I'm not the first to make this argument of course, and rather than rehash what others have said, I'm going to focus this post on the above in the context of Achron. If you'd like a more in-depth view on the subject of challenge vs. punishment, I definitely recommend you check out this wonderful post, as well Shamus Young's original take on the subject, which has spurred a lot of the conversation on this topic on other blogs I've read.

Real-time Failure Correction

So what makes Achron so exciting, besides a wholly new and original gameplay mechanic, which might actually become a lasting innovation to the genre, unlike more "innovations" thrown around these days?

Games that let you rewind time without punishing your failures already do a better job of teaching you how to improve, and preventing frustration, than traditional games where failure is a chore. Achron takes this to another level however, because not only can you rewind a single action, or a single mistake, but you can continually go back and tweak your strategy, learning from your mistakes in real time, and seeing how your corrections impact the ultimate outcome.

Not only that, but Achron is multiplayer, or at the very least, it has an AI opponent capable of impacting the timeline the same way you can. This means that you can not only learn from your mistakes, but from your enemy's mistakes as well. You can watch how your opponent modifies his past actions to account for changing situations, and you can continually respond in kind, in a sort of see-saw on enlightenment.

The potential for learning in a game like Achron is tremendous, and it should make for great gameplay as well, because not only does the time travel mechanic provide a completely unique experience and allow the development of insane strategies, but learning how to do something interesting is also fundamentally fun for most people.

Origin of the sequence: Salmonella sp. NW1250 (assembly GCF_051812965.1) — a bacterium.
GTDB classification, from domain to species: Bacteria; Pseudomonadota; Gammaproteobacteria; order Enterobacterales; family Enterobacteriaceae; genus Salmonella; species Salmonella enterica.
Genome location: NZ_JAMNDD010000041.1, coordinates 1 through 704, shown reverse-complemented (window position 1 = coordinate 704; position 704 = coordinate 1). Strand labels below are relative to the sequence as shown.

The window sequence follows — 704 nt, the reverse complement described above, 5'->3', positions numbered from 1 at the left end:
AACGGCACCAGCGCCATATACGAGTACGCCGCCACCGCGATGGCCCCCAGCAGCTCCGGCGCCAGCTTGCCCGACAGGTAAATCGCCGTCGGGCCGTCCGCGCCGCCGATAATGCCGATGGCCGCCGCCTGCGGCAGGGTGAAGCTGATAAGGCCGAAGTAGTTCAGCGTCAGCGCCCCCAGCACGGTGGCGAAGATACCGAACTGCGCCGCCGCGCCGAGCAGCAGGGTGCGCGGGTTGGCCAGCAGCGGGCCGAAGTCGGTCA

Just consider how exhilarating a new game can be, when you're still bumbling along, learning the mechanics for the first time.

Of course, maybe it's too early to declare Achron a harbinger of the future of games. A lot depends on the execution, and the game won't officially be out until next year. However, preordering gets you access to beta builds, and since this game intrigues me so much, that is exactly what I have done.

I haven't had a chance to try it yet, but once I do, rest assured that I will let you know how their ambitious work is looking.

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15Jan/100

But You Must!

The title of this post is a quote from a very famous and very popular game. It's also somewhat of an inside joke between myself and a friend of mine, and the why of it will become clear in a moment.

There are plenty of linear games out there, where you are shepherded from point A to point B without any choice of where to go next. I'm not going to say that this is unacceptable, something that should never be done, because there's room for all sorts of games out there, and sometimes keeping a game linear serves the maker's vision well. If you have an exciting, interesting game, and you want me to see it in a specific way, I won't begrudge you that opportunity, and hopefully it will turn out to have been the correct choice.